This blog has been lacking updates.
There’s no beating about the bush on that fact. And it’s not because there aren’t any cool new things out there. I have roughly 20 posts in draft, and a lot of cool things happened and have been released in the meantime. Examples would be stuff like the new VNX and VNXe from EMC. I have a take on the NetApp FlexPod, and there were a lot of things that I learned or had to (re)consider after talking to customers, and it’s all good stuff.
And still you haven’t seen any updates here. But why?
Well, truth of the matter is that my new job is great! It’s actually so great that I am constantly busy and that has changed my ability to finish my drafts and/or rough blog posts.
To give you an idea, let me give you an overview of the week. It started having conference calls with colleagues to finish a Vblock draft configuration for a large service provider proof of concept. The afternoon was filled with the preparation for a workshop I gave on EMC’s IONIX Unified Infrastructure Manager, which is basically a management and orchestration tool for the Vblock.
Think of the UIM as a tool that allows you to predefine flexible hardware configurations, and then roll out those configurations. For example, roll out between 1- 4 blades and 20 – 400 GB storage of a certain self defined grade, like a large class that has the fastest blades and only SSD storage. Your admin just needs to decide how many blades he wants to deploy and how much storage he needs. he clicks on the button, and 45 minutes later he has those blades up and running with the amount of storage he selected and a fresh ESX 4 installed without having to run to a storage admin or a network admin, perhaps even multiple times.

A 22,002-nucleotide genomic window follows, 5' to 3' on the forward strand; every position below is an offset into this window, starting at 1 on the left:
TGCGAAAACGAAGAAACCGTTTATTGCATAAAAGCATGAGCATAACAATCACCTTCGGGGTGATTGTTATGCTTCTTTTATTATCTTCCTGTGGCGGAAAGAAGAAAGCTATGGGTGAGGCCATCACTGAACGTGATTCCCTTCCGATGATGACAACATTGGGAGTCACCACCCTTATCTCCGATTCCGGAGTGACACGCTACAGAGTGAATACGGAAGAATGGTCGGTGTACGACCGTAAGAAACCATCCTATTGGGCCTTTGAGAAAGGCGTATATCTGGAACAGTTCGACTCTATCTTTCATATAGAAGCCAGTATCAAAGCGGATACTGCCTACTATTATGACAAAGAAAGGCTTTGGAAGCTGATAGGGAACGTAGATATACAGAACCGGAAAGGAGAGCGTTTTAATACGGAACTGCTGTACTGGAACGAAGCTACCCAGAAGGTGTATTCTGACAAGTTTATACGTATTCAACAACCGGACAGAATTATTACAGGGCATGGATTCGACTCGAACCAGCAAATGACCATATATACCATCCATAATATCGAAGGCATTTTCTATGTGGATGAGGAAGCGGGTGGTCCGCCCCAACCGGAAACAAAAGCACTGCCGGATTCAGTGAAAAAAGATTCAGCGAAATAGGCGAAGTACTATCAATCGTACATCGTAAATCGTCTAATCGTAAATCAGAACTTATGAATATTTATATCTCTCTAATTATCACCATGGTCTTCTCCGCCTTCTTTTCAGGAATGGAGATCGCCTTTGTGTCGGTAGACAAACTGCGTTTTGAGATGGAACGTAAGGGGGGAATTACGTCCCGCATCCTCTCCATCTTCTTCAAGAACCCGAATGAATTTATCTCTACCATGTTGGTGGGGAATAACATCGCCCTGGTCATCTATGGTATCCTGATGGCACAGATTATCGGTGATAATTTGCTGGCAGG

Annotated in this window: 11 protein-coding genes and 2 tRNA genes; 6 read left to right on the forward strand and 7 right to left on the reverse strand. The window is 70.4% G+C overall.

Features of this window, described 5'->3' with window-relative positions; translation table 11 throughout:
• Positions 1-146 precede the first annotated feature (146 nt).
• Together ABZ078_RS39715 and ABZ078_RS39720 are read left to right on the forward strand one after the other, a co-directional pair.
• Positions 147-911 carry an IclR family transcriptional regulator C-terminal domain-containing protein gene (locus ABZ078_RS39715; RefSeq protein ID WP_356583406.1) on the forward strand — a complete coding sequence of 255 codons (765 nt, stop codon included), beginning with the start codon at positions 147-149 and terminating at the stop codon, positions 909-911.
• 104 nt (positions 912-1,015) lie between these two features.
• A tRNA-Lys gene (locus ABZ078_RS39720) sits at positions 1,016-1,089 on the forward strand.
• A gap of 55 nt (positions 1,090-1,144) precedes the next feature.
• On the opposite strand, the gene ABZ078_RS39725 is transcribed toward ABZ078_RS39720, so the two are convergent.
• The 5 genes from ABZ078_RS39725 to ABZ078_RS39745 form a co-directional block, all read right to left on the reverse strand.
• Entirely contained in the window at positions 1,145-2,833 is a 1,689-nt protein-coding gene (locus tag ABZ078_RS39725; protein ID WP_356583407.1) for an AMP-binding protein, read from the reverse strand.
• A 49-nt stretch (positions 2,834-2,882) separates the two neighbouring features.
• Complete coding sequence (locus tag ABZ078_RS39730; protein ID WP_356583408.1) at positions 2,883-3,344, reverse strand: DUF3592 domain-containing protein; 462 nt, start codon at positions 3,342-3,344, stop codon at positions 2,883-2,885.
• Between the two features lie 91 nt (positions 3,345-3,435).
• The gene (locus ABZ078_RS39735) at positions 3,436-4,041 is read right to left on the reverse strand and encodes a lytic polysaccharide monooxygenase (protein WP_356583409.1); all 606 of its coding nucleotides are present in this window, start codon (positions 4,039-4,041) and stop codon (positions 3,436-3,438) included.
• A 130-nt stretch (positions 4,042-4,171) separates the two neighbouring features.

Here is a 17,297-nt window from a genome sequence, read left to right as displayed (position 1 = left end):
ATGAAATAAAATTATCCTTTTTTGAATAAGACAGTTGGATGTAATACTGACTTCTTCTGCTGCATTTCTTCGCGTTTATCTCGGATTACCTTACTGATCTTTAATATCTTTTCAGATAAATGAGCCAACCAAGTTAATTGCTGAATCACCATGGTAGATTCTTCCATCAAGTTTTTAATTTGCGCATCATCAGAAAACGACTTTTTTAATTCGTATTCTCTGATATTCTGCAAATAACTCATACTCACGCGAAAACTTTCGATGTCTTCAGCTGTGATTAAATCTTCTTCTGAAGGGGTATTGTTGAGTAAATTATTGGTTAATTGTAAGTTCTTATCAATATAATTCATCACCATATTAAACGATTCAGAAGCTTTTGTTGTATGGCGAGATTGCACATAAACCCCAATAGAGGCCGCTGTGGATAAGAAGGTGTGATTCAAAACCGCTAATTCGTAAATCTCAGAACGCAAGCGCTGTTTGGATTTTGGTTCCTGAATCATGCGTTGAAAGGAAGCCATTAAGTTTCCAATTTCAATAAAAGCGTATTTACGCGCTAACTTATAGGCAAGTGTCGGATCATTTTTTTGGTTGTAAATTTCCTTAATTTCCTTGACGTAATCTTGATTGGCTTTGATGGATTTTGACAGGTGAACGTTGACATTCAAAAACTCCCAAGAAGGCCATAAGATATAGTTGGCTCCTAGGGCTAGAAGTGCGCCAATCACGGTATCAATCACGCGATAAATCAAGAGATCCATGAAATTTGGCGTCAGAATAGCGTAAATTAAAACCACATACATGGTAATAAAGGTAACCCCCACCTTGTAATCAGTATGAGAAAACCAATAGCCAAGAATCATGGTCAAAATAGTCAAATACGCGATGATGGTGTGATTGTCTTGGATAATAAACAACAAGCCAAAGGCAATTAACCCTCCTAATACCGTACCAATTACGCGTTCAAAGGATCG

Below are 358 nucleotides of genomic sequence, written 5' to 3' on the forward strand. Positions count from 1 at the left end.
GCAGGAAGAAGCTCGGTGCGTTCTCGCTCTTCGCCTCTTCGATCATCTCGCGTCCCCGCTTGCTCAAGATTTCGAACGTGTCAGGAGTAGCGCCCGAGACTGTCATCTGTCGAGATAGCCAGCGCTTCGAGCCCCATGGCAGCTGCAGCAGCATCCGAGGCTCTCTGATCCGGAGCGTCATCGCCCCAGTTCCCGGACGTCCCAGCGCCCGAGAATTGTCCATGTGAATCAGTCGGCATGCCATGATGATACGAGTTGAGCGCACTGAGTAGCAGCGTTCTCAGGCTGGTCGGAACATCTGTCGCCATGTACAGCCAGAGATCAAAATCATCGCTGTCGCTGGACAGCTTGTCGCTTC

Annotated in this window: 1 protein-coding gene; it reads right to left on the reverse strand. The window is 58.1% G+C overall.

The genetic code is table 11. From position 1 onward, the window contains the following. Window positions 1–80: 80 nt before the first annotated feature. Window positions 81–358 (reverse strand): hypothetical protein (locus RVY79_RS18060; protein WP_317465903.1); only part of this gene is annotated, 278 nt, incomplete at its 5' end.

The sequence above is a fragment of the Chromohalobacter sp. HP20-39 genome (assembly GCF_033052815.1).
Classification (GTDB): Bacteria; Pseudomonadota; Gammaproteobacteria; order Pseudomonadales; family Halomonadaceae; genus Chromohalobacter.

So, the day after that I was at a large partner, actually giving that workshop. That went so smooth that we even had a change to finish earlier, and spend time on some different topics that the participants were interested in.
The next two days was spent in a workshop for a large service provider that wants to create a private cloud offering. I had the pleasure to work together in a team of roughly 35 people, including Cisco, VMware, EMC, VCE and customer representatives that were all top at what they do. I was lucky enough to work on a high level architecture for the vSphere and vCloud Director part of it, together with Richard Damoser. This went so well that the first rough draft still needs to be written down in a templatized form, but was able to set a basis for a design and it’s interfaces. Thanks once more for your amazing work Richard!
That being done, I got in my car and drove down to the Cebit, the worlds largest IT convention, to help support my colleagues on booth duty.
Now, add in some conference calls, emails, colleagues calling for support plus the regular stuff that needs to get done, and you have a working week that goes well beyond the regular 40 hours. The week before I even got an email asking me if I could “briefly” fly down to South Africa, which unfortunately wasn’t possible due to my full calendar. This is not a complaint, since I’m having an absolute blast, but it means that stuff like blogging just gets a lower priority.
But, dear readers, I’ll try to improve!
And for now I want to thank you for continuing to read, and I hope that the insight to a weeks worth of work was somewhat interesting. Oh, and while I’m at it, I need to apologize to Steve Chambers for not sending out the presentation he requested. I was just swamped, sorry for that Steve!